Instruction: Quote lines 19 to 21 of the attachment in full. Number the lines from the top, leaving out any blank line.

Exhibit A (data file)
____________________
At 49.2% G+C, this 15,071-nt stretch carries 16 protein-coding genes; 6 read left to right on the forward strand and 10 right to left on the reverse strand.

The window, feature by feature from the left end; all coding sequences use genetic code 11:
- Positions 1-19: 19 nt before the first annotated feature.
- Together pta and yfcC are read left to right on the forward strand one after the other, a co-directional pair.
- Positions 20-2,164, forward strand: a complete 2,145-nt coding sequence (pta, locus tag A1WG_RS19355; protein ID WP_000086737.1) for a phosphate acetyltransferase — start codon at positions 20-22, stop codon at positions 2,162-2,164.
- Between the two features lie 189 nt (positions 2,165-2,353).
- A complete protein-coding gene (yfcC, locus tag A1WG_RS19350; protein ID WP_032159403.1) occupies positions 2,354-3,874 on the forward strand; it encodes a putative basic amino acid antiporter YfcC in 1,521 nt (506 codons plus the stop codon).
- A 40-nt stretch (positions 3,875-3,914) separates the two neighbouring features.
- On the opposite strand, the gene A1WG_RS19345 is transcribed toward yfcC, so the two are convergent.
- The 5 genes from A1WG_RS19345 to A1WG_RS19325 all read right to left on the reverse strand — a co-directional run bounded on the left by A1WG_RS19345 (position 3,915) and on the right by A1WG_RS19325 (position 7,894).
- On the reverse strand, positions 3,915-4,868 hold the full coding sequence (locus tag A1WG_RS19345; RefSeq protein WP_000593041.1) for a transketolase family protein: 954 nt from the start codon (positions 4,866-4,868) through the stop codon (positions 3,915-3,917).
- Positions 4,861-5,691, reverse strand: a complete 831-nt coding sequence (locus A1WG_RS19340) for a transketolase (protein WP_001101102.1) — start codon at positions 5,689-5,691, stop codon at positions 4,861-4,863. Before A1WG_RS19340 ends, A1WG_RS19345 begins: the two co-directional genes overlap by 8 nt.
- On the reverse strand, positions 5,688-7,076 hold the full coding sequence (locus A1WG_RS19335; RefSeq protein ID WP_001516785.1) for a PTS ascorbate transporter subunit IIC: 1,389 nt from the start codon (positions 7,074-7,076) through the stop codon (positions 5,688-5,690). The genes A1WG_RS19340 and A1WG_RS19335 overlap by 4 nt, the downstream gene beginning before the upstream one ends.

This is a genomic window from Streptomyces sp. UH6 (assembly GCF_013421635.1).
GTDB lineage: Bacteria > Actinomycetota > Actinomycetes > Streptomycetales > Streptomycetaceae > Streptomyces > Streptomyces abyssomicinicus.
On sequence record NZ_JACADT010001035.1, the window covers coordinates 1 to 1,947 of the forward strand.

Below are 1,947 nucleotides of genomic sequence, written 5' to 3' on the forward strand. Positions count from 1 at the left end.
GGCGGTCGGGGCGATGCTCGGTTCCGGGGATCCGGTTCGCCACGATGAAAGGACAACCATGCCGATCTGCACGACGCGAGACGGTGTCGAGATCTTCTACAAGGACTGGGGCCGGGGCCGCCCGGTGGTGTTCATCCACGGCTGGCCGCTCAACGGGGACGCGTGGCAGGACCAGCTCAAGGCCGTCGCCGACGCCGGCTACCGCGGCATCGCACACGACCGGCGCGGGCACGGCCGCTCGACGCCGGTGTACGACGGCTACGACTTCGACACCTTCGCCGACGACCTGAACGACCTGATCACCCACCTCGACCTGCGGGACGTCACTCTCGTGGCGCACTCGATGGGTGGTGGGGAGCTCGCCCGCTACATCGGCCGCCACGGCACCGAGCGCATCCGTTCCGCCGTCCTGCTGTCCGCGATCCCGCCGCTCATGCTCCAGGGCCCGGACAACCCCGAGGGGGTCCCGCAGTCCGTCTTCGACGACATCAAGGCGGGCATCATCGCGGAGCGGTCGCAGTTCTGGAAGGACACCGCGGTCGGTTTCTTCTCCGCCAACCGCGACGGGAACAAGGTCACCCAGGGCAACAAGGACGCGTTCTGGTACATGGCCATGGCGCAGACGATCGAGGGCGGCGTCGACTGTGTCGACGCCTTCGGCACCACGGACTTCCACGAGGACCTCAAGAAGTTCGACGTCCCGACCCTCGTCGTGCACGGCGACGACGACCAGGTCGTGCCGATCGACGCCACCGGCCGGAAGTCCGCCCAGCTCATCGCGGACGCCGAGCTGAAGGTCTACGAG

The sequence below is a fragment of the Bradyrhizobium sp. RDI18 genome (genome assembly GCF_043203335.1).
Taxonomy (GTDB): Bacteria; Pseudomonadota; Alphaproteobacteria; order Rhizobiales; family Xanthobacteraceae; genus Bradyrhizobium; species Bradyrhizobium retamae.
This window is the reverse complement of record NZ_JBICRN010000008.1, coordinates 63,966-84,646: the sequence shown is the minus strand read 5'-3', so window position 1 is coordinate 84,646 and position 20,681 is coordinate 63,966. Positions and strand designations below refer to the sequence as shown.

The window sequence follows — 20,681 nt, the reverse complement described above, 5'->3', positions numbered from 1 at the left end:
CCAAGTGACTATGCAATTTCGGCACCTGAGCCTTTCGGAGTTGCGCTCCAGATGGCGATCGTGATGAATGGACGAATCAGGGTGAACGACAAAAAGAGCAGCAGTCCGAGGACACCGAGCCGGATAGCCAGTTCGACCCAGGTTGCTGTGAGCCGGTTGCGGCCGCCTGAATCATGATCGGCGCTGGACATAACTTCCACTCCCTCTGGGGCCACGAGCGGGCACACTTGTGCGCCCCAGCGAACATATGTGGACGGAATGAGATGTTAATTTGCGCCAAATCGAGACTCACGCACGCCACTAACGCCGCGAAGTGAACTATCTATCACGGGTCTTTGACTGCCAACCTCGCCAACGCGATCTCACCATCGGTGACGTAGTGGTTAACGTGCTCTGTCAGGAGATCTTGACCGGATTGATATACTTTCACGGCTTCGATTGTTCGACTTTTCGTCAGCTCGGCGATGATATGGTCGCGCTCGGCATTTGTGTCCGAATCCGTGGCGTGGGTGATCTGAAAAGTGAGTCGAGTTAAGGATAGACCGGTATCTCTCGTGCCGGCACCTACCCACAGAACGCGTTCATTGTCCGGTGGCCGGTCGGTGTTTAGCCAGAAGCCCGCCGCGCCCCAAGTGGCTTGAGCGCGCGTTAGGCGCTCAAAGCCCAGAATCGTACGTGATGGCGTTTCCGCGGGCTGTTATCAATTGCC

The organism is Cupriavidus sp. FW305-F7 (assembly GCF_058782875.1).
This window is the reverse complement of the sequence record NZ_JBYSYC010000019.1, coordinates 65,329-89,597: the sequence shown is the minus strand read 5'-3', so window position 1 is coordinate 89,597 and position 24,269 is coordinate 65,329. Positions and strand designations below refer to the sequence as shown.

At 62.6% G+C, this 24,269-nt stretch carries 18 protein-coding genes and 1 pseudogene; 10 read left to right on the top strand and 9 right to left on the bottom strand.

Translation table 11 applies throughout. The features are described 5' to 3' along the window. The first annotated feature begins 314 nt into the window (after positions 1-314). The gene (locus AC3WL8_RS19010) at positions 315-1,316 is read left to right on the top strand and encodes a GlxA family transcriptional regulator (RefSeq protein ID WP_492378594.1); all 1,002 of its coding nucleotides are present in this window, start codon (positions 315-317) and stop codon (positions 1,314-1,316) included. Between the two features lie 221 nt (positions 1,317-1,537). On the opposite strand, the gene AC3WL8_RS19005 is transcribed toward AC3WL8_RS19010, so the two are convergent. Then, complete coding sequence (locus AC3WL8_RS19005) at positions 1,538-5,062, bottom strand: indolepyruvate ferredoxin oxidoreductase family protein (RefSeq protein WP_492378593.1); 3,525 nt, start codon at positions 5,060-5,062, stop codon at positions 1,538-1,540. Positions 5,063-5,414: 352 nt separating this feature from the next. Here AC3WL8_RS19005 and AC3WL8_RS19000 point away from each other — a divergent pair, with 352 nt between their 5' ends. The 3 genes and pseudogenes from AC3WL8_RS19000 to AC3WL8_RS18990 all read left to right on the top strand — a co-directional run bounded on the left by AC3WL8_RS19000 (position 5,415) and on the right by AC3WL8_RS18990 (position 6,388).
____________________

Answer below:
The sequence below is a fragment of the Bradyrhizobium sp. RDI18 genome (genome assembly GCF_043203335.1).
Taxonomy (GTDB): Bacteria; Pseudomonadota; Alphaproteobacteria; order Rhizobiales; family Xanthobacteraceae; genus Bradyrhizobium; species Bradyrhizobium retamae.
This window is the reverse complement of record NZ_JBICRN010000008.1, coordinates 63,966-84,646: the sequence shown is the minus strand read 5'-3', so window position 1 is coordinate 84,646 and position 20,681 is coordinate 63,966. Positions and strand designations below refer to the sequence as shown.